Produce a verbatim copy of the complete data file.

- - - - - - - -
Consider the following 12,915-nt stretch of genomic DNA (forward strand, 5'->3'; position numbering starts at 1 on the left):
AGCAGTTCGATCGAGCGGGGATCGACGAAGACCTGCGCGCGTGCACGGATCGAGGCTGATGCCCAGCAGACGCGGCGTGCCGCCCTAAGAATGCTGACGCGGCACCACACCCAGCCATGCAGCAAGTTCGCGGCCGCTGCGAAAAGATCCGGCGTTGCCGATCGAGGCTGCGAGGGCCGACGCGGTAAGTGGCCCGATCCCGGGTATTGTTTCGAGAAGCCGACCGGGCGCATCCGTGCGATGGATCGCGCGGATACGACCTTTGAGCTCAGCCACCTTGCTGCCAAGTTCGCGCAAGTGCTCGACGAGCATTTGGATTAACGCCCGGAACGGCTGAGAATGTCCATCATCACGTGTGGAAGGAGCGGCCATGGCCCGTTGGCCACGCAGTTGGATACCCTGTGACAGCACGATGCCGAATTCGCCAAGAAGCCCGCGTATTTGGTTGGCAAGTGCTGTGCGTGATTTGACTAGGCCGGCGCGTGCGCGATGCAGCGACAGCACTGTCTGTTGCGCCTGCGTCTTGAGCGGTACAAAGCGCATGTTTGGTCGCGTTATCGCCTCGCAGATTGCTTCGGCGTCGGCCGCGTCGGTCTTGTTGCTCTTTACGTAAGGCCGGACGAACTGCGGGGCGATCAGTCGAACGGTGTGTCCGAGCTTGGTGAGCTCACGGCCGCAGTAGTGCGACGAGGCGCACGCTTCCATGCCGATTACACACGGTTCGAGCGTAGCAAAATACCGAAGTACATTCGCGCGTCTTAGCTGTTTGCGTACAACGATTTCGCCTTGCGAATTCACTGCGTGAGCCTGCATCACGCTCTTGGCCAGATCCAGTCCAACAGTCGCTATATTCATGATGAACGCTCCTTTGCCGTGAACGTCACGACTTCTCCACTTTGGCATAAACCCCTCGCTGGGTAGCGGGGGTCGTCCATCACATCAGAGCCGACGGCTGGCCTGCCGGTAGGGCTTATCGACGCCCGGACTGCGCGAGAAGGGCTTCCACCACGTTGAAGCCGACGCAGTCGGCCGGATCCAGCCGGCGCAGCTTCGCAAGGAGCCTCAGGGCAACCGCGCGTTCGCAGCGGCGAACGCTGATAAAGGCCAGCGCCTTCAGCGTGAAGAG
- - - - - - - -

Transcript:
Consider the following 12,915-nt stretch of genomic DNA (forward strand, 5'->3'; position numbering starts at 1 on the left):
AGCAGTTCGATCGAGCGGGGATCGACGAAGACCTGCGCGCGTGCACGGATCGAGGCTGATGCCCAGCAGACGCGGCGTGCCGCCCTAAGAATGCTGACGCGGCACCACACCCAGCCATGCAGCAAGTTCGCGGCCGCTGCGAAAAGATCCGGCGTTGCCGATCGAGGCTGCGAGGGCCGACGCGGTAAGTGGCCCGATCCCGGGTATTGTTTCGAGAAGCCGACCGGGCGCATCCGTGCGATGGATCGCGCGGATACGACCTTTGAGCTCAGCCACCTTGCTGCCAAGTTCGCGCAAGTGCTCGACGAGCATTTGGATTAACGCCCGGAACGGCTGAGAATGTCCATCATCACGTGTGGAAGGAGCGGCCATGGCCCGTTGGCCACGCAGTTGGATACCCTGTGACAGCACGATGCCGAATTCGCCAAGAAGCCCGCGTATTTGGTTGGCAAGTGCTGTGCGTGATTTGACTAGGCCGGCGCGTGCGCGATGCAGCGACAGCACTGTCTGTTGCGCCTGCGTCTTGAGCGGTACAAAGCGCATGTTTGGTCGCGTTATCGCCTCGCAGATTGCTTCGGCGTCGGCCGCGTCGGTCTTGTTGCTCTTTACGTAAGGCCGGACGAACTGCGGGGCGATCAGTCGAACGGTGTGTCCGAGCTTGGTGAGCTCACGGCCGCAGTAGTGCGACGAGGCGCACGCTTCCATGCCGATTACACACGGTTCGAGCGTAGCAAAATACCGAAGTACATTCGCGCGTCTTAGCTGTTTGCGTACAACGATTTCGCCTTGCGAATTCACTGCGTGAGCCTGCATCACGCTCTTGGCCAGATCCAGTCCAACAGTCGCTATATTCATGATGAACGCTCCTTTGCCGTGAACGTCACGACTTCTCCACTTTGGCATAAACCCCTCGCTGGGTAGCGGGGGTCGTCCATCACATCAGAGCCGACGGCTGGCCTGCCGGTAGGGCTTATCGACGCCCGGACTGCGCGAGAAGGGCTTCCACCACGTTGAAGCCGACGCAGTCGGCCGGATCCAGCCGGCGCAGCTTCGCAAGGAGCCTCAGGGCAACCGCGCGTTCGCAGCGGCGAACGCTGATAAAGGCCAGCGCCTTCAGCGTGAAGAG